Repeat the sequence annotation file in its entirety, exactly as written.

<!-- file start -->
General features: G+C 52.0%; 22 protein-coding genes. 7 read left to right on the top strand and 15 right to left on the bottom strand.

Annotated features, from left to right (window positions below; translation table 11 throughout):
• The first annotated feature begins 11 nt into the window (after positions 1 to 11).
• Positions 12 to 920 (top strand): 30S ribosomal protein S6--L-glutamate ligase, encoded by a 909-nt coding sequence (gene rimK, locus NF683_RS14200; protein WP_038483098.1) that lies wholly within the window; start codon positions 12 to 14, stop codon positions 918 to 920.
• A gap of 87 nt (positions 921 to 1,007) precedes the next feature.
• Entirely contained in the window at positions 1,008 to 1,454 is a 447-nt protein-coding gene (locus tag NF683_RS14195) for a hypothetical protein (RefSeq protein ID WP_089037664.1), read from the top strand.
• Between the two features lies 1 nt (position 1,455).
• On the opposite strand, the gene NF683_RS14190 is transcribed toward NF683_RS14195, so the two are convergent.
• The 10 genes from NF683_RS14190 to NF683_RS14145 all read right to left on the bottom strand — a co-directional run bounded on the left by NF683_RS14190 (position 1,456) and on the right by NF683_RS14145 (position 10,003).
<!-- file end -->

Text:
General features: G+C 52.0%; 22 protein-coding genes. 7 read left to right on the top strand and 15 right to left on the bottom strand.

Annotated features, from left to right (window positions below; translation table 11 throughout):
• The first annotated feature begins 11 nt into the window (after positions 1 to 11).
• Positions 12 to 920 (top strand): 30S ribosomal protein S6--L-glutamate ligase, encoded by a 909-nt coding sequence (gene rimK, locus NF683_RS14200; protein WP_038483098.1) that lies wholly within the window; start codon positions 12 to 14, stop codon positions 918 to 920.
• A gap of 87 nt (positions 921 to 1,007) precedes the next feature.
• Entirely contained in the window at positions 1,008 to 1,454 is a 447-nt protein-coding gene (locus tag NF683_RS14195) for a hypothetical protein (RefSeq protein ID WP_089037664.1), read from the top strand.
• Between the two features lies 1 nt (position 1,455).
• On the opposite strand, the gene NF683_RS14190 is transcribed toward NF683_RS14195, so the two are convergent.
• The 10 genes from NF683_RS14190 to NF683_RS14145 all read right to left on the bottom strand — a co-directional run bounded on the left by NF683_RS14190 (position 1,456) and on the right by NF683_RS14145 (position 10,003).